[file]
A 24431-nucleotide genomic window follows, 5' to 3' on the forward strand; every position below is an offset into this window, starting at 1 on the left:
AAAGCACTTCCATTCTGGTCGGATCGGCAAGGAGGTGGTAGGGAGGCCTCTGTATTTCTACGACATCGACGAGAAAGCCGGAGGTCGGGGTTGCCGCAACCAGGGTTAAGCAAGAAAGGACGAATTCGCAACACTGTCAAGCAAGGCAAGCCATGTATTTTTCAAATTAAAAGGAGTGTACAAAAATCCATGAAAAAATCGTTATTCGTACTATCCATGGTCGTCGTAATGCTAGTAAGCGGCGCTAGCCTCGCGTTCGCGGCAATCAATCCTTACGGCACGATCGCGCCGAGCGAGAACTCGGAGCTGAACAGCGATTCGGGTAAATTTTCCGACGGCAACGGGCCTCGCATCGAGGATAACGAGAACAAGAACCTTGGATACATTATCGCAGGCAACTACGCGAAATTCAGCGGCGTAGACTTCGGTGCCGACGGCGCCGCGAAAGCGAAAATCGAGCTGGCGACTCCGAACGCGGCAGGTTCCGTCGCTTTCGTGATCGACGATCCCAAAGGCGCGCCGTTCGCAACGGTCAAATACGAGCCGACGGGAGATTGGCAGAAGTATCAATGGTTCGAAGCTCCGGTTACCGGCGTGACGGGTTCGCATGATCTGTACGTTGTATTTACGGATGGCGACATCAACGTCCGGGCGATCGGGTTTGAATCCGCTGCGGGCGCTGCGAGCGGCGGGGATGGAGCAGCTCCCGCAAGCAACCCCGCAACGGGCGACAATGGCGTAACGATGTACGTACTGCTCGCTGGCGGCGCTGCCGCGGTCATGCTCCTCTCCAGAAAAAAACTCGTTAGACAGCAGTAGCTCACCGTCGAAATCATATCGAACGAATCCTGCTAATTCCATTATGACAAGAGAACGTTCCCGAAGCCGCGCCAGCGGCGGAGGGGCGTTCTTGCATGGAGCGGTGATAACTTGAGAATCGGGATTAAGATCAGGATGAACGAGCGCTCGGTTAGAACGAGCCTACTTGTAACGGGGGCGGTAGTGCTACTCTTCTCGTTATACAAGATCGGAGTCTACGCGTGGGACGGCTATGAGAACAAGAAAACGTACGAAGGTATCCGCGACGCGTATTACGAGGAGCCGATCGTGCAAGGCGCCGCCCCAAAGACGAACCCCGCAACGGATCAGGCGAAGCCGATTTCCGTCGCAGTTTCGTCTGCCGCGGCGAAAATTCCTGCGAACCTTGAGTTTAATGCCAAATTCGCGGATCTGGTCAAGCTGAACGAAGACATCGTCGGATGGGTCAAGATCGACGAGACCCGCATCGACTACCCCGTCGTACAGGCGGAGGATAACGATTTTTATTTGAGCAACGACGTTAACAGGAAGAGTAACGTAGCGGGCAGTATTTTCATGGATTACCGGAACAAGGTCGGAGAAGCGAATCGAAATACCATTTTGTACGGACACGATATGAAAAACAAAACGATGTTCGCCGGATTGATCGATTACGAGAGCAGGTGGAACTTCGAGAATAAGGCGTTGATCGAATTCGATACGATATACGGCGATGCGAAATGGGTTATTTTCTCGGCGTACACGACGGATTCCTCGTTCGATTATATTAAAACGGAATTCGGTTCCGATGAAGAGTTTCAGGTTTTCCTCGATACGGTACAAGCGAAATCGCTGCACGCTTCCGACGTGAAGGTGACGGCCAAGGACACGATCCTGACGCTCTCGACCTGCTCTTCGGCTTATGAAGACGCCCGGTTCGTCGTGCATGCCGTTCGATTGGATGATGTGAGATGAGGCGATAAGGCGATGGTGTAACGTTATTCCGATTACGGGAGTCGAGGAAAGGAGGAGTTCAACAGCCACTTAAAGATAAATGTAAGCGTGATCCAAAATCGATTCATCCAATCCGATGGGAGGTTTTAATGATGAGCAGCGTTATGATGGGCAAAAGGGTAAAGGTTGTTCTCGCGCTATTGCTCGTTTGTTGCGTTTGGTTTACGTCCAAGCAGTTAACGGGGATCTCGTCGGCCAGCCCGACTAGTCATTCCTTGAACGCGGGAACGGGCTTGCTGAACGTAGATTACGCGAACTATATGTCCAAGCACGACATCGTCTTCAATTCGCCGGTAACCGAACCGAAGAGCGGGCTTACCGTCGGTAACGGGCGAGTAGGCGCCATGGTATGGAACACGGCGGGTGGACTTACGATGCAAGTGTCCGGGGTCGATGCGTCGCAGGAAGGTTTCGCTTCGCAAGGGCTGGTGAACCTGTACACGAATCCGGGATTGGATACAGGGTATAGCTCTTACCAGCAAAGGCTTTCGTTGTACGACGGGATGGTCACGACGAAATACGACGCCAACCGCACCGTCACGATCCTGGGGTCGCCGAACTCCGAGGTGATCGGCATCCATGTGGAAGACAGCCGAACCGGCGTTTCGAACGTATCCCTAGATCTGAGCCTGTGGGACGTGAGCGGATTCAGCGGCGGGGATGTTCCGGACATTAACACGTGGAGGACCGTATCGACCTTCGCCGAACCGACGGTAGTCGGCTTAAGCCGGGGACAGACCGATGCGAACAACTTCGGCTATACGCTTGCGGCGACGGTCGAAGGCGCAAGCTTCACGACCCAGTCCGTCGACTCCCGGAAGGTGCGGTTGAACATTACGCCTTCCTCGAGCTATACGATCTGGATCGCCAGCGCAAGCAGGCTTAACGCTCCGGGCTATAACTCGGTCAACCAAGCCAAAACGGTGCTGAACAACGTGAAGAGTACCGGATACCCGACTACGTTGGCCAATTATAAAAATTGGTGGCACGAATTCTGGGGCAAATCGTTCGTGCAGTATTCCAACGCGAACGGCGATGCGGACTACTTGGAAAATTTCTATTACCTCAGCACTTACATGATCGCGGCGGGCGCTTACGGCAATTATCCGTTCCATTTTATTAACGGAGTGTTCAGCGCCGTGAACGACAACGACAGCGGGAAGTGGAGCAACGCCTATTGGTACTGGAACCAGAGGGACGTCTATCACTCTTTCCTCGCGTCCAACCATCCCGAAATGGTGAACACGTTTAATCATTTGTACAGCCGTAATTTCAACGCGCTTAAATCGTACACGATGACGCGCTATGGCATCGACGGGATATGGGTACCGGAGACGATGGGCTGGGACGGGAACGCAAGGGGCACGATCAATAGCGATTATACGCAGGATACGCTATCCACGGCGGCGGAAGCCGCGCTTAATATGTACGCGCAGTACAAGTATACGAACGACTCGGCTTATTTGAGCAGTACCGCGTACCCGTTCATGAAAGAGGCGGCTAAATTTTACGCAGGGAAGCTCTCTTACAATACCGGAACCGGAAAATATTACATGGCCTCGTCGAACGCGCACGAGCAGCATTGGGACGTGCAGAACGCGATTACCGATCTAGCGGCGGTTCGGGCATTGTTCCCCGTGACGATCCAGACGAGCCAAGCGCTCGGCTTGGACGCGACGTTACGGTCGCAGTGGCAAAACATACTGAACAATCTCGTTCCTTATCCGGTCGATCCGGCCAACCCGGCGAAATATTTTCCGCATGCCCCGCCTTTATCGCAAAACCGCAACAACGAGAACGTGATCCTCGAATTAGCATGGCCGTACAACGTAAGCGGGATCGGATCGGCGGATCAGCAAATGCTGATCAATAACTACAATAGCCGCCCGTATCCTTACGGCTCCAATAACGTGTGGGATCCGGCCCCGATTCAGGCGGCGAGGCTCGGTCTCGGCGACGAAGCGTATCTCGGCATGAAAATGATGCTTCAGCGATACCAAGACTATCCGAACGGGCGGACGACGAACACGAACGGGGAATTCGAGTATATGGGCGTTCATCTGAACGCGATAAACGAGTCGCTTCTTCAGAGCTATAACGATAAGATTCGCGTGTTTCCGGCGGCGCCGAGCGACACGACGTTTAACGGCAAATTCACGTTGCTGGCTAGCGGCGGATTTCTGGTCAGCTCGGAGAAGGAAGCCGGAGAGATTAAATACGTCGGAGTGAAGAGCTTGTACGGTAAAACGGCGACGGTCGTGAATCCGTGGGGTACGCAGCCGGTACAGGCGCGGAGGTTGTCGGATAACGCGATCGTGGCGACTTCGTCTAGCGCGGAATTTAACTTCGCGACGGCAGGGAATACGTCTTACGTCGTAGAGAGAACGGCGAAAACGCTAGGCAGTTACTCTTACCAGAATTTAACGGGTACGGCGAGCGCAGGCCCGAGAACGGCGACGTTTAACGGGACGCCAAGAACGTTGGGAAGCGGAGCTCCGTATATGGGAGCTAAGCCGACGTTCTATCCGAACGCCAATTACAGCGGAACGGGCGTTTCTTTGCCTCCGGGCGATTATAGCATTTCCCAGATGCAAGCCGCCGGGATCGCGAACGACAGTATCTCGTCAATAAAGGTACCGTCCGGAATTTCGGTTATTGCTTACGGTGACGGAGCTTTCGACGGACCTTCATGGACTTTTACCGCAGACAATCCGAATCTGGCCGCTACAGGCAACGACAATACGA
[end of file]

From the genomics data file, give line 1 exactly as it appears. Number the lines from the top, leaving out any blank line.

A 24431-nucleotide genomic window follows, 5' to 3' on the forward strand; every position below is an offset into this window, starting at 1 on the left: